Designerds’ Melody Julius on learning to love and trust the power of failure
This is part of our 100 Creative Directors interview series. It has been edited for length and clarity. To return to the series homepage and browse other interviews, click here.“Failure doesn’t equate to disaster. It’s a necessary teacher. And it can lead to really rapid growth if you let it.”
What kind of creative director are you?
I'm a Creative Director at Designerds. I'm actually relatively new to the position. I began in December and prior to that, I was serving as our Art Director and I've actually been with the company for over five years. So, I've kind of worn a number of different hats and I feel very fulfilled in this role.
We're a full service creative agency specializing in supporting in-house creative teams at some of the world's biggest brands. We do this by embedding our amazingly talented designers directly with their teams.
So, with that, my role is an interesting blend because I do get to give proper creative direction where I'm writing briefs and things on our agency-style engagements, but with our core model being that designers embed with in-house teams, they already have creative and art directors. I review the work and oversee the quality, but more of the work is now in team-building and operations.
So I have gotten to partner more with the creative operations side of things just in recent months, which has been really interesting.
What would you say is the most difficult part of shipping good creative?
Communication is everything. Most problems stem from a root of any sort of breakdown in communication, whether that's between us and a client or internally.
And I think that makes sense because design to me is a language. We’re trying to visually translate a message and so if we're misunderstanding something or we're not communicating well as a team, things are going to get lost in translation.
You might think that shifting to a fully remote setup might interfere with good communication, but I actually think in some ways, it's improved our success. We're using a lot more tools. We’ve had to - having things written down in Slack and using collaborative tools like Figma more regularly. We’ve had to implement new tools and strategies to keep up and that's improved our overall communications.
How do you measure your creative team's success?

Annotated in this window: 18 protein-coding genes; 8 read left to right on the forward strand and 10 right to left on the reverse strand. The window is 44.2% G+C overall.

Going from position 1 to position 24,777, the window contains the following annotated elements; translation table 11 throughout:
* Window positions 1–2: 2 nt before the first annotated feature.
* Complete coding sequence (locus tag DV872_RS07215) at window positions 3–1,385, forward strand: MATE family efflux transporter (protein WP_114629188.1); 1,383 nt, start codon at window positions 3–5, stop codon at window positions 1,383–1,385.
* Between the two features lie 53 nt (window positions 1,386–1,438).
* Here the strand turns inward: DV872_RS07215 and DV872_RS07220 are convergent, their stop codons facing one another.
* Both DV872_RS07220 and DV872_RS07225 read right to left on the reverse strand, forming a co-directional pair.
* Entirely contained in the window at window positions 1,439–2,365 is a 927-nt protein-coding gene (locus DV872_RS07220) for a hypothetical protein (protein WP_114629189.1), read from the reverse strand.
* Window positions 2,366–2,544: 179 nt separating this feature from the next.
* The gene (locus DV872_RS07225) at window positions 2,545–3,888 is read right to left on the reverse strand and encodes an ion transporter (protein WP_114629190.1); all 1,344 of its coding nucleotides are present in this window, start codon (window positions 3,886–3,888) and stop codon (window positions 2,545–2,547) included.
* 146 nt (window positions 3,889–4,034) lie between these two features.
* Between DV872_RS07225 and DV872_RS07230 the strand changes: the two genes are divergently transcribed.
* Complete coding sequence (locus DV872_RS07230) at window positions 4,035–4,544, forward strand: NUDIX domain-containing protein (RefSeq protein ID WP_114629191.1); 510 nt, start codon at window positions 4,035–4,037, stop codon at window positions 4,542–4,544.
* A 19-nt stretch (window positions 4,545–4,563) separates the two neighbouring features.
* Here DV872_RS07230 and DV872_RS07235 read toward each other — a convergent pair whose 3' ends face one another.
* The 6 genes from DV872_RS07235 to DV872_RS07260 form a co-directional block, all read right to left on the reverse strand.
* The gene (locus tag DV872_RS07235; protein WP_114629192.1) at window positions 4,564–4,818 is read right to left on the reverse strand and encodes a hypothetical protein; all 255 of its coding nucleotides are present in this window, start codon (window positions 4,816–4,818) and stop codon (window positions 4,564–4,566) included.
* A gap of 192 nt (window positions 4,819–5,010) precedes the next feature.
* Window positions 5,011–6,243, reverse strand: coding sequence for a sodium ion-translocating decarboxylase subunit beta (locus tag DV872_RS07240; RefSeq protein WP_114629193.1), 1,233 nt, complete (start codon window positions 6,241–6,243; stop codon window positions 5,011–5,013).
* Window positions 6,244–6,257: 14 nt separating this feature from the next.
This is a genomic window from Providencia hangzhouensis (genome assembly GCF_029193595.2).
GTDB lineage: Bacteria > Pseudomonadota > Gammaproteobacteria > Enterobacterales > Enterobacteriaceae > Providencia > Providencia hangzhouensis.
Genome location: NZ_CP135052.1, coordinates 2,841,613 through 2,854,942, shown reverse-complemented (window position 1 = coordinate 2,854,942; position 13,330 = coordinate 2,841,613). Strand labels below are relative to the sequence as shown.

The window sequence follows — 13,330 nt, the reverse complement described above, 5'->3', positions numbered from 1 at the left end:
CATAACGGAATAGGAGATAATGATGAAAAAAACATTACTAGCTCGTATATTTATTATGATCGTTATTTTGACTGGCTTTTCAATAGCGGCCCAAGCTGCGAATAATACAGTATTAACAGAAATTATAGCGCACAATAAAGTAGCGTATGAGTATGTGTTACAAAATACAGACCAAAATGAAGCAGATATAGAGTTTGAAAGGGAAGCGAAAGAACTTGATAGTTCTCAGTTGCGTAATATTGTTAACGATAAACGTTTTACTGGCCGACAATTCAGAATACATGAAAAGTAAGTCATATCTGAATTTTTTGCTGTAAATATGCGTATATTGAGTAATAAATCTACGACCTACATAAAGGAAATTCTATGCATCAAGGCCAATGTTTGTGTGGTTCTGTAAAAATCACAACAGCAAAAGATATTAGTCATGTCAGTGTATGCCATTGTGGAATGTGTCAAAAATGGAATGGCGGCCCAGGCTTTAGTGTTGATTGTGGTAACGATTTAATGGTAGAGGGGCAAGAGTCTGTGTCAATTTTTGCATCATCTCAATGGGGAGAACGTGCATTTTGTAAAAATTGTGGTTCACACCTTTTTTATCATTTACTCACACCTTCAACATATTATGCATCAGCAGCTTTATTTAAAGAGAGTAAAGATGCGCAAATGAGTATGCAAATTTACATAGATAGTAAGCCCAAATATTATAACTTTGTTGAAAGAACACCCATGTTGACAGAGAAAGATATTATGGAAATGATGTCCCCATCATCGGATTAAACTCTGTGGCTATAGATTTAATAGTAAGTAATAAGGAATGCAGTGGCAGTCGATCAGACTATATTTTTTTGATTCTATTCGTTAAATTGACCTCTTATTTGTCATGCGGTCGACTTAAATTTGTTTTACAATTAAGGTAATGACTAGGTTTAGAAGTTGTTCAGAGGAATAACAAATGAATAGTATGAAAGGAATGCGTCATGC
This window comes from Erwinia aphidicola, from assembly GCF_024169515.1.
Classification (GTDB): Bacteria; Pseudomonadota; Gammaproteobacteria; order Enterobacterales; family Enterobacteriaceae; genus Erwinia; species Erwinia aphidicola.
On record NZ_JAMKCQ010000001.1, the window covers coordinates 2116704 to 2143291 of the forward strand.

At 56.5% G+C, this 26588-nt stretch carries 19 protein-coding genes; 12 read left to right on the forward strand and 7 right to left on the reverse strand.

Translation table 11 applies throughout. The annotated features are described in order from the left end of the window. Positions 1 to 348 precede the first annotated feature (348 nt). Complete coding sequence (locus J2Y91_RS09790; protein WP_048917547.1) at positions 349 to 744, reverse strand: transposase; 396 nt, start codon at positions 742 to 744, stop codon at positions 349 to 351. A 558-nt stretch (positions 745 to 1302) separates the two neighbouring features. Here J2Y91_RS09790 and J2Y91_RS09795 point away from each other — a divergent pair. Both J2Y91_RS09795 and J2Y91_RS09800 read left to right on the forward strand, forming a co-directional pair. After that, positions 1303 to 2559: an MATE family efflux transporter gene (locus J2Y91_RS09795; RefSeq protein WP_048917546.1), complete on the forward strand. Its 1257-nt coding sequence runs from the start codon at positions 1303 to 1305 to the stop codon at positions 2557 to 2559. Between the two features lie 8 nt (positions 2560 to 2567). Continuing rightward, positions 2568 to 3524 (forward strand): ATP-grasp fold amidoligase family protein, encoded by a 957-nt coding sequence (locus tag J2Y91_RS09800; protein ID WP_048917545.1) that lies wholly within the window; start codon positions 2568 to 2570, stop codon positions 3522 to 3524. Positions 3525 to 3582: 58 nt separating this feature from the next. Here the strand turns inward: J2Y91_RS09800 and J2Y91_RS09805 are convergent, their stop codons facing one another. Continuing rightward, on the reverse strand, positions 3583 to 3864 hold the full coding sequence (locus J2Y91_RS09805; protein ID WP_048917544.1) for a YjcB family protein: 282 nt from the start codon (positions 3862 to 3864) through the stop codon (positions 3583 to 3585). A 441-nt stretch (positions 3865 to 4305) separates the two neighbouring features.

Success for me is: is the team happy? Are we thriving? Do people love coming to work every day? Are they bringing their A-game?
I'll keep going back to it, communication is an essential piece of that. To love coming to work, the team has to have clarity, especially when it comes to their responsibilities.
How do we measure success? The measurement is always the client's happiness. Are they thrilled with the outcome? Is our work delivering you know on the metrics that we say it will? Are we meeting or exceeding our deadlines?
We have to be really efficient and I think my team feels most successful when we're in that flow state, with open communications lines, deep in collaboration.
We’re making amazing work and it just feels harmonious and it just clicks.
What are three things that you cannot do your job about?
First, we'll be sappy and say: my team. I'd be nothing without my team. There is no creative director role if there are no designers.
A recent game changer has been my standing desk and walking pad setup. A lot of people working remotely have been getting into those and that's been a huge game changer for me in avoiding that afternoon slump at the end of the day.
I'm sure everyone's gonna say it, but coffee. I have to say it. I can’t do my job without coffee. Got my cappuccino right here.
Best piece of advice you have for an aspiring creative director?
Something one of my first creative directors said has always stuck with me. He was adamant: “You have to fail, you have to. Not only will you fail, but you must.”
Of course, is like a young and rising designer at the time, that was not the advice I was expecting or even hoping to hear. I think a lot of us get into this industry because we're perfectionists by nature and in the back of my mind, I thought maybe I could escape without being a colossal disaster.
But what I've learned over the years is that failure doesn’t equate to disaster. It’s a necessary teacher and can lead to really rapid growth, if you let it. It’s critical for me that my team feels like they can be honest with me. They know they will receive honesty from me so we can learn from our mistakes together.
A follow up to this piece of advice is to just be decisive. I think that fear of failure paralyzes us a lot of times and prevents us from making decisions. And design is a really subjective career. You have to pick a path and go down it and stick with it.
And if it results in failure you can always course correct. But it’s important to just keep moving.